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How the partnership with allies can improve the readiness for US SOF teams

8th May 2024 - 16:31 GMT | by Flavia Camargos Pereira in Tampa


US Marines in a simulated mission during Jungle Warfare Exercise 23 in Japan. (Photo: USMC)

The collaboration can improve training on specific types of warfare and help SOF access unique capabilities.

The US military plans to strengthen partnerships with its allies to enhance the readiness for US SOF teams. During the SOF Week 2024 exhibition, defence authorities stated that close collaboration can improve training for special operators and enable access to unique capabilities.

The approach includes conducting additional joint deployments and exercises in other countries to improve the doctrine for operation in specific scenarios such as jungles and mountains.

This line of action is also intended to allow for identifying solutions, systems and technologies that can be deployed in those challenging, complex environments.

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The Commander of the US Special Operations Command South, Maj Gen Peter Huntley, stressed during a panel on 7 May that 'you are dealing with world-class' SOF partners, particularly in Central and South America.

Some of those countries have facilities and training units to prepare for special types of warfare. Brazil, for instance, has the Jungle Warfare Instruction Centre (CIGS in Portuguese) located in the State of Amazonas.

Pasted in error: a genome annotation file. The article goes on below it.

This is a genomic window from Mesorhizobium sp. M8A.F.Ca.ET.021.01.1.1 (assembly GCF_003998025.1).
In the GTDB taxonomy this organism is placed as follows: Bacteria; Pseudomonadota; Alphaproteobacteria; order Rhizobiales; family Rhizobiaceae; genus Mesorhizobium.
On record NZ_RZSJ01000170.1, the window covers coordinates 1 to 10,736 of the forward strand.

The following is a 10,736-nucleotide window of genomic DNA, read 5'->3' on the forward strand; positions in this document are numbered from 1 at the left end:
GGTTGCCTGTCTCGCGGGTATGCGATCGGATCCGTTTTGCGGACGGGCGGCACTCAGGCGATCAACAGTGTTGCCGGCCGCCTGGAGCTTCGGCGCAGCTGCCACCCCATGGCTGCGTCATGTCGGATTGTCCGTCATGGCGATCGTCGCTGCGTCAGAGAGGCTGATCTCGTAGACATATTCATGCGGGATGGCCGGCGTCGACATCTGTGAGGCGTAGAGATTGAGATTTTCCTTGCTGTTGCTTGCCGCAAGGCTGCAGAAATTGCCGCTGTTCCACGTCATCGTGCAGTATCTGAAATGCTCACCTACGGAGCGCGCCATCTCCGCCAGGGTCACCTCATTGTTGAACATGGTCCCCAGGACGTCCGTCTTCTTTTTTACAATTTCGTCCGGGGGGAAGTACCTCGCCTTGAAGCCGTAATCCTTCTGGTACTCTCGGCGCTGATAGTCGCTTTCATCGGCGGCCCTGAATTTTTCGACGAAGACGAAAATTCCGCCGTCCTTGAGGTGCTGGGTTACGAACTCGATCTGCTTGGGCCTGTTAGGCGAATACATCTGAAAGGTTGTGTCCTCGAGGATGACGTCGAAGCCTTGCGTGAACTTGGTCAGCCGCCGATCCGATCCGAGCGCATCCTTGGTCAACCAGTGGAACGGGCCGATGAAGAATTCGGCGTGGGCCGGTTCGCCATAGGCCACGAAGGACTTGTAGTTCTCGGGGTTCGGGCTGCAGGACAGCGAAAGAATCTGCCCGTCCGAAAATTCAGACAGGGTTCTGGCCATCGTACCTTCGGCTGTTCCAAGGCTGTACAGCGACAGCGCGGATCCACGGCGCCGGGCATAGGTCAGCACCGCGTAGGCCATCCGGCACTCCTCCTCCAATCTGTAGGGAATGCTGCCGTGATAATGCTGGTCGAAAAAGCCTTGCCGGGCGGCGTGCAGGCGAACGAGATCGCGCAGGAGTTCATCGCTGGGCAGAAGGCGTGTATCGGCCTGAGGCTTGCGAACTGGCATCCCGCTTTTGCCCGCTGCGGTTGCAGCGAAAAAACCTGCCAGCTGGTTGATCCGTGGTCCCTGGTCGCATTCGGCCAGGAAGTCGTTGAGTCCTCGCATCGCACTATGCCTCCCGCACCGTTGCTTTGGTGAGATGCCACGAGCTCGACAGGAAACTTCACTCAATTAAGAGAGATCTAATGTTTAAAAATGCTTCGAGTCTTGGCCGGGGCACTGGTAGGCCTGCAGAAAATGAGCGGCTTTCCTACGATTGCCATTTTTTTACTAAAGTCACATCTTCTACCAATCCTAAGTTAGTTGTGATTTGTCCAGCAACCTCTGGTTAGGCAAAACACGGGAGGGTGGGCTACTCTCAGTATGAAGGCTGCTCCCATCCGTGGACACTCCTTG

Established in 1964, CIGS has a 1,150 km2 instruction field area in the Amazon rainforest and prepared thousands of Brazilian and foreign jungle warriors.

Since 2017, the centre offers the Jungle Operations International Course (JOIC) for military personnel from friend countries. The six weeks of training covers techniques to survive and operate in the Amazon region.

Colombia, meanwhile, has training centres located in mountain areas to prepare special operators. Some of those courses are conducted in the Páramo de Sumapaz, which stands 4.5 km above sea level.

Huntley pointed out that Columbia is going through a 'pretty significant growth' in its naval assault capacities and capabilities and having maritime SOF partners 'is hugely valuable'.

'I am telling you right now: they are as good as anybody, if not better than most of us,' Huntley claimed. 'It is an opportunity to build capability, it is an opportunity to build readiness.'

The US Southern Command has been seeking ways to increase the integration between DoD’s inventory and systems operated by partners and allies.

In the Indo-Pacific, aligned with the 2022 National Defence Strategy, the US has been conducting several joint training campaigning activities with partners. It includes exercises in jungle scenarios.

The Fleet Master Chief, David Isom, Senior Enlisted Leader of the US Indo-Pacific Command, pointed out that the service is interested in identifying the most effective systems and technologies for deployment in this theatre.

'Sometimes it is not a US solution. Sometimes it is an Australian or Philippine solution,' Isom pointed out.

The US Special Operations Command (USSOCOM) is also seeking artificial intelligence and advanced analytics solutions to support dynamic and emergent operational requirements in the Indo-Pacific.

Flavia Camargos Pereira


Flavia Camargos Pereira

Flavia Camargos Pereira is a North America editor at Shephard Media. She joined the company …

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